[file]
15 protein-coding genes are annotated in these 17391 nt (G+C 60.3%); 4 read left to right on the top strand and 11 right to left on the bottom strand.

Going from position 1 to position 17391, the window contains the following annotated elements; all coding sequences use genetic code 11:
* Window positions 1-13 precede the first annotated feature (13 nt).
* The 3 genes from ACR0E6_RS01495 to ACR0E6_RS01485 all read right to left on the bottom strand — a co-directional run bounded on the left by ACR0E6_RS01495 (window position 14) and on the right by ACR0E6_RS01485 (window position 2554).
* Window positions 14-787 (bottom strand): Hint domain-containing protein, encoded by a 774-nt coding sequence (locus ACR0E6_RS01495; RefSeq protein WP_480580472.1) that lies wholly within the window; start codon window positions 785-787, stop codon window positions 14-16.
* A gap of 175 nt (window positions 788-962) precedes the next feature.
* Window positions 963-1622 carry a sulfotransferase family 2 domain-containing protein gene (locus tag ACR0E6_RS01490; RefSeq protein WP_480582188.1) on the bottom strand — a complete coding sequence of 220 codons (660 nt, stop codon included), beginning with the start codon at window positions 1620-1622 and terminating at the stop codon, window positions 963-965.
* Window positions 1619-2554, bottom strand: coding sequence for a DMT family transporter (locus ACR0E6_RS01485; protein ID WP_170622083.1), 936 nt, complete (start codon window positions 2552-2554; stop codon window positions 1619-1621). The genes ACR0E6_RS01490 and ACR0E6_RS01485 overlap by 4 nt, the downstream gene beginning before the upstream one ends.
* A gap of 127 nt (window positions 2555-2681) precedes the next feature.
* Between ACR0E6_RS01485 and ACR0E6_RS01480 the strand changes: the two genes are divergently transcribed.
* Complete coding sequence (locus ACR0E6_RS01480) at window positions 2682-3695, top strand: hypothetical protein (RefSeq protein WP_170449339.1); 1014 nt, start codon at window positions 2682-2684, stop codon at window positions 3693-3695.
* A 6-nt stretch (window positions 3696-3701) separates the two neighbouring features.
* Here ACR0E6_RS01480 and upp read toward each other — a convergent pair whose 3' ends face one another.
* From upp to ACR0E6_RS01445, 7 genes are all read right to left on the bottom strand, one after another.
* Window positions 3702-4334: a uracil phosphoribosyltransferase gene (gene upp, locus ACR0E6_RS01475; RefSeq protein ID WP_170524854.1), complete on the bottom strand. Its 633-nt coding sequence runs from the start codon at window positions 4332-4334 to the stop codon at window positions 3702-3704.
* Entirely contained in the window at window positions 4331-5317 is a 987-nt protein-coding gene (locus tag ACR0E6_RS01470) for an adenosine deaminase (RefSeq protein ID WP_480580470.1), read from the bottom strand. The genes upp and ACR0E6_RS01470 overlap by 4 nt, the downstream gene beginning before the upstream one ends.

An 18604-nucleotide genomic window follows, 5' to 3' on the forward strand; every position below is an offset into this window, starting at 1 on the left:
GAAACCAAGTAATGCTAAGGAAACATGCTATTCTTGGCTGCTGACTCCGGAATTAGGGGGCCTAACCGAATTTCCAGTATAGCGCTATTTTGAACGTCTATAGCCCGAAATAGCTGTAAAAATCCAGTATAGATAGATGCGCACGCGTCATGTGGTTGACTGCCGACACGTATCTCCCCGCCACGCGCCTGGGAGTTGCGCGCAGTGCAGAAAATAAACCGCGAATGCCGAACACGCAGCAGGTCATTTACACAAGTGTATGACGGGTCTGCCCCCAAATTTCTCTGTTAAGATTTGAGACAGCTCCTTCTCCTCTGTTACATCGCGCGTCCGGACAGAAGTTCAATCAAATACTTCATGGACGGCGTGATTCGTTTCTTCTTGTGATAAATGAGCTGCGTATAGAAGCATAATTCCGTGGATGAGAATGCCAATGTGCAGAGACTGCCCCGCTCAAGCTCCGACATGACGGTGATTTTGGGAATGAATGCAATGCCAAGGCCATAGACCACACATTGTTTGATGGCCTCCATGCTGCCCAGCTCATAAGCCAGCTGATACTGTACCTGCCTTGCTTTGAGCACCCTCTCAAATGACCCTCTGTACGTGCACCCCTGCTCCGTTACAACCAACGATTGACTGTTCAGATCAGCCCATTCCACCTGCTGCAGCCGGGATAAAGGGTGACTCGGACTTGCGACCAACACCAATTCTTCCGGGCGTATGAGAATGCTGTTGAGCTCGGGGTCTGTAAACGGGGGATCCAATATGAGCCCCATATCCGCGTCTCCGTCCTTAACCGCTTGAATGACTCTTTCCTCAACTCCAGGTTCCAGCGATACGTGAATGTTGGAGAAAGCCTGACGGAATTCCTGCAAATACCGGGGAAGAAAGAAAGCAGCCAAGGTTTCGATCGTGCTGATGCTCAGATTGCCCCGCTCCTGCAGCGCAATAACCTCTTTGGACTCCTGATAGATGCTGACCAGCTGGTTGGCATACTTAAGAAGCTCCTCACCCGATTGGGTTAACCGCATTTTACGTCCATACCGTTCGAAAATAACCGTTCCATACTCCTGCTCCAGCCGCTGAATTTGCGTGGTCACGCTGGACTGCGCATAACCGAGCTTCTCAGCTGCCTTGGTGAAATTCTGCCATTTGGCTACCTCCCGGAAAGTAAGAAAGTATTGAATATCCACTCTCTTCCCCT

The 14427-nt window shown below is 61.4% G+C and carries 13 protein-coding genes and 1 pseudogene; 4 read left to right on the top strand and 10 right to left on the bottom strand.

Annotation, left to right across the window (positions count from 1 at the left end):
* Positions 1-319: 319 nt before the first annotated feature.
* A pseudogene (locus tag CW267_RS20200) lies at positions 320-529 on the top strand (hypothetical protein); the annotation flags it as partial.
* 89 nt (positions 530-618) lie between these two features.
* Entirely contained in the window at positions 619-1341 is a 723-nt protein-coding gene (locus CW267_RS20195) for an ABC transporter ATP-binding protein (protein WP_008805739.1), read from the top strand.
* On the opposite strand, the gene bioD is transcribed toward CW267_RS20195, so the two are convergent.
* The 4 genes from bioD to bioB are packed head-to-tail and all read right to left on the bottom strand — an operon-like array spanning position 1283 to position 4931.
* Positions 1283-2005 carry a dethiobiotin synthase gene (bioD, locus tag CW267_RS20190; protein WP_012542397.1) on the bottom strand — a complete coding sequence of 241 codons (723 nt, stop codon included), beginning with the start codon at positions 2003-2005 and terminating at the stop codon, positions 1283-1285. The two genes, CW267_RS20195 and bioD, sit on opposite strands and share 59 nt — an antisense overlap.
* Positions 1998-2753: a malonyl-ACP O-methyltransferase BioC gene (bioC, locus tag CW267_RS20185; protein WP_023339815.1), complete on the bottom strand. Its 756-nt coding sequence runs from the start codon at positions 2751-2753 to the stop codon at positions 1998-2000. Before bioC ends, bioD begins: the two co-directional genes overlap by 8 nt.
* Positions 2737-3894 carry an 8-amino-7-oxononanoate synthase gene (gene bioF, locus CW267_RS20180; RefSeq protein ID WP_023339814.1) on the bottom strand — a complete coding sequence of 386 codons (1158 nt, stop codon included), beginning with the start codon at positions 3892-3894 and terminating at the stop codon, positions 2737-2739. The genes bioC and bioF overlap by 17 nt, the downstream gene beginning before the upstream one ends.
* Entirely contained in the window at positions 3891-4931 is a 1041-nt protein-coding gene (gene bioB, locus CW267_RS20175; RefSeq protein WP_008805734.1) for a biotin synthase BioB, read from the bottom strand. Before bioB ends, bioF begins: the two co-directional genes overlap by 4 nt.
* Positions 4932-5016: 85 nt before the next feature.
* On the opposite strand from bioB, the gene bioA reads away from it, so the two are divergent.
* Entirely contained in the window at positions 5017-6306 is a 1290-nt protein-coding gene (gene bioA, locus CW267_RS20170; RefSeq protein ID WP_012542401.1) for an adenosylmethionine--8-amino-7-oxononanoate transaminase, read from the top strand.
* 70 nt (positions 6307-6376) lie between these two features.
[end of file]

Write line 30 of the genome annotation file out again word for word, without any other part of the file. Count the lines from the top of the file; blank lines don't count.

* Entirely contained in the window at positions 3891-4931 is a 1041-nt protein-coding gene (gene bioB, locus CW267_RS20175; RefSeq protein WP_008805734.1) for a biotin synthase BioB, read from the bottom strand. Before bioB ends, bioF begins: the two co-directional genes overlap by 4 nt.